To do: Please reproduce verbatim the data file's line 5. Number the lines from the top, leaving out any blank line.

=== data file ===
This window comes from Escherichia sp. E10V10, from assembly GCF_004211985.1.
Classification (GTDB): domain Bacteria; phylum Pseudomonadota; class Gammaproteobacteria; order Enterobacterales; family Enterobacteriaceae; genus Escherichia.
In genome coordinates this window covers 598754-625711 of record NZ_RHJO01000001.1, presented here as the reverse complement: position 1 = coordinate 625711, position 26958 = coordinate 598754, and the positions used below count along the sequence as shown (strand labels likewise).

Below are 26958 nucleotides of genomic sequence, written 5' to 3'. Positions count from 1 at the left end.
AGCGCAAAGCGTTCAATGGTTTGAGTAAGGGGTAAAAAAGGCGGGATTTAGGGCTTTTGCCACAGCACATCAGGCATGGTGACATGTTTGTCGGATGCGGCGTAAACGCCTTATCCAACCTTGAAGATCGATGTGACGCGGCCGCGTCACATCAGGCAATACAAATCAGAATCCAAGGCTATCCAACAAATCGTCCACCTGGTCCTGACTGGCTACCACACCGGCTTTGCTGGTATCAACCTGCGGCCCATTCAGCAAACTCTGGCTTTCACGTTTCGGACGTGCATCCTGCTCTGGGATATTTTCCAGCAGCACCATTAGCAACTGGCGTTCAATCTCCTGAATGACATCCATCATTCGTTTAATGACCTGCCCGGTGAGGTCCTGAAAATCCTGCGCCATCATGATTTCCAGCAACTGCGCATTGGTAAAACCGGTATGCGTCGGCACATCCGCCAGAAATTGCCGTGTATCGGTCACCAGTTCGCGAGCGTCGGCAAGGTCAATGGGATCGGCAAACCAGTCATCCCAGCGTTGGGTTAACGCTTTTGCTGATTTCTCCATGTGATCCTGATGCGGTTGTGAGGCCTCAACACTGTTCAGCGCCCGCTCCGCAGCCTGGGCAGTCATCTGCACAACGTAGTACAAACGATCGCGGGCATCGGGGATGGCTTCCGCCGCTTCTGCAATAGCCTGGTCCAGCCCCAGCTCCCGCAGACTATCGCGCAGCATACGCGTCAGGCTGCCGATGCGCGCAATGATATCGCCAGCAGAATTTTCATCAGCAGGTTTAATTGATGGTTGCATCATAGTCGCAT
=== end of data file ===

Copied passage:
AGCGCAAAGCGTTCAATGGTTTGAGTAAGGGGTAAAAAAGGCGGGATTTAGGGCTTTTGCCACAGCACATCAGGCATGGTGACATGTTTGTCGGATGCGGCGTAAACGCCTTATCCAACCTTGAAGATCGATGTGACGCGGCCGCGTCACATCAGGCAATACAAATCAGAATCCAAGGCTATCCAACAAATCGTCCACCTGGTCCTGACTGGCTACCACACCGGCTTTGCTGGTATCAACCTGCGGCCCATTCAGCAAACTCTGGCTTTCACGTTTCGGACGTGCATCCTGCTCTGGGATATTTTCCAGCAGCACCATTAGCAACTGGCGTTCAATCTCCTGAATGACATCCATCATTCGTTTAATGACCTGCCCGGTGAGGTCCTGAAAATCCTGCGCCATCATGATTTCCAGCAACTGCGCATTGGTAAAACCGGTATGCGTCGGCACATCCGCCAGAAATTGCCGTGTATCGGTCACCAGTTCGCGAGCGTCGGCAAGGTCAATGGGATCGGCAAACCAGTCATCCCAGCGTTGGGTTAACGCTTTTGCTGATTTCTCCATGTGATCCTGATGCGGTTGTGAGGCCTCAACACTGTTCAGCGCCCGCTCCGCAGCCTGGGCAGTCATCTGCACAACGTAGTACAAACGATCGCGGGCATCGGGGATGGCTTCCGCCGCTTCTGCAATAGCCTGGTCCAGCCCCAGCTCCCGCAGACTATCGCGCAGCATACGCGTCAGGCTGCCGATGCGCGCAATGATATCGCCAGCAGAATTTTCATCAGCAGGTTTAATTGATGGTTGCATCATAGTCGCAT